What Happens If Someone Gets into an Accident With Your Car?
Imagine this: your roommate’s vehicle is in the repair shop and he asks to borrow your car for the afternoon. You say yes. A few hours later, you get a phone call from him — he’s been in a car accident. What do you do?
It may not seem like a common occurrence, but you’d be surprised to learn how many drivers end up in accidents while in someone else’s car. This is why it’s crucial to know about your responsibilities and risks of liability if someone who borrows your vehicle gets into an accident.
Someone Else was Driving my Car and Had an Accident, Are They Covered By Their Own Insurance?
One commonly believed myth about car insurance is that the coverage follows the driver, not the car. This is incorrect. If someone else was driving your car while an accident occurred, you may still be held liable — even if you weren’t present. Although someone else was driving, the coverage is for your car, so any damages or injuries may fall under a claim for your own insurance policy.
Review Your Insurance Policy
Your auto insurance policy should cover a few important topics and terms related to this type of scenario. Be sure to read the information under the section titled “Permissible Use” and review who else is listed on your policy (usually, it’s those living in your same household; but don’t make any assumptions. Look it up to be sure).
Exceptions to the Rule
Although it may be difficult to prove you didn’t give permission for someone else to use your car if it was taken without your knowledge, some situations may pass on the responsibility of being liable to the person who was driving. One example of this exception may be theft: if you have proof that a stranger in fact stole your car and was in an accident, you may likely not be held responsible for it.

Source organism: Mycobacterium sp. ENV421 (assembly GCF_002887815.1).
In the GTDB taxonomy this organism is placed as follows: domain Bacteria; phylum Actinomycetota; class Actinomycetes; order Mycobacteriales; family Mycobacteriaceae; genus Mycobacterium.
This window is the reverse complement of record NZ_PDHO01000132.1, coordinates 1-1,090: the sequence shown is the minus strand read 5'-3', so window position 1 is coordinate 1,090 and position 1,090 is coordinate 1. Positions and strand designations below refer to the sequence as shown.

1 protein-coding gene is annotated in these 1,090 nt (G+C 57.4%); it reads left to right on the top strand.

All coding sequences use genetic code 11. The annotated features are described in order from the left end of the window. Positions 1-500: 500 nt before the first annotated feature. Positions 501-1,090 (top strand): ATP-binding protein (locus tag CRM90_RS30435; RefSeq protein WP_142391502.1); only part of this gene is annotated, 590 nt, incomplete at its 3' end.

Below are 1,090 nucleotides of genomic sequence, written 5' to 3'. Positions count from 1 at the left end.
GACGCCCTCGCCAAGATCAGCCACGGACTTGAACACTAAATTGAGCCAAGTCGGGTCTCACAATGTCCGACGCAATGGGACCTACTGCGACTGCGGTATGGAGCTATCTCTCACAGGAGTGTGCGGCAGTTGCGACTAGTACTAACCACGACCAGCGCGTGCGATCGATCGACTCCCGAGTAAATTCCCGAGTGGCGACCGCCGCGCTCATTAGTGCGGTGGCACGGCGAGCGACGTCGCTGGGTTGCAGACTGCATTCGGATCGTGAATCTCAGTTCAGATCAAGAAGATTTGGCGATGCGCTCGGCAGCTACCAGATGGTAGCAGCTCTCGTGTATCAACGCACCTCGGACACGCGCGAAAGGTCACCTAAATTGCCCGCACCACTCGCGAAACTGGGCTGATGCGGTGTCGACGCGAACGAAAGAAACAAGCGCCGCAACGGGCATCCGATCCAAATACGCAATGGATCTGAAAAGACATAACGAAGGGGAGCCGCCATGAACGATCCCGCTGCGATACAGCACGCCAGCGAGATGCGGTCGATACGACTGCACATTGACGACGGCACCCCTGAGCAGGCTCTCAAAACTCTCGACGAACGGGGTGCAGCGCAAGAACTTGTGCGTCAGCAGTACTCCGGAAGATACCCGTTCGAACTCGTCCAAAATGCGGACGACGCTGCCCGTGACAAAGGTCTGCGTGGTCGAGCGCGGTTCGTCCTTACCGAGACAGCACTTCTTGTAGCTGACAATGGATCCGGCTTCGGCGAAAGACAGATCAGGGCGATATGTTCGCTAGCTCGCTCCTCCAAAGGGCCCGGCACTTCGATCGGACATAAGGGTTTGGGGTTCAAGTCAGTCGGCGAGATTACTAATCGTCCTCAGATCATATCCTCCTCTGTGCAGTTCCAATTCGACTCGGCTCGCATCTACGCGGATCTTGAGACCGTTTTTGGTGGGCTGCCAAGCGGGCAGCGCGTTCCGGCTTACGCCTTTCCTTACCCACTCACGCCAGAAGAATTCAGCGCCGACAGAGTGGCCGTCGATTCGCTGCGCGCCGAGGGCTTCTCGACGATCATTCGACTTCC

Another exception may be a friend or family member who took the car without your permission. If they have insurance of their own, it might be possible to have their policy cover the damages. However, if they are uninsured, your own coverage will likely be expected to pay.
How You Can Protect Yourself in Advance?
Information and knowledge is always key in protecting yourself from being held liable for something you weren’t involved with. Make sure you understand your policy and its terms so that you know what to expect in an event like this one. If parts of your policy are unclear or confusing to you, call your insurance provider to get clarification.
Another easy way to avoid this situation is by limiting who you allow to drive your car. Only give your keys to those you trust most, and limit it to those who have had few car accidents and clean driving records. Even quick trips or errands can present a risk.
Contact the Car Accident Lawyers at Clark Law for a Free Consultation
If you lent your car to someone who ended up in an auto accident, talk to one of our attorneys to discuss your options; especially if the driver was uninsured, unlicensed, or impaired. At Clark Law, we are able to represent you through all phases of your legal case — from accident to settlement.
We understand that each car accident is unique, and we aggressively pursue your case to the fullest possible extent and work our hardest to garner you the maximum amount possible. Learn more today by contacting us.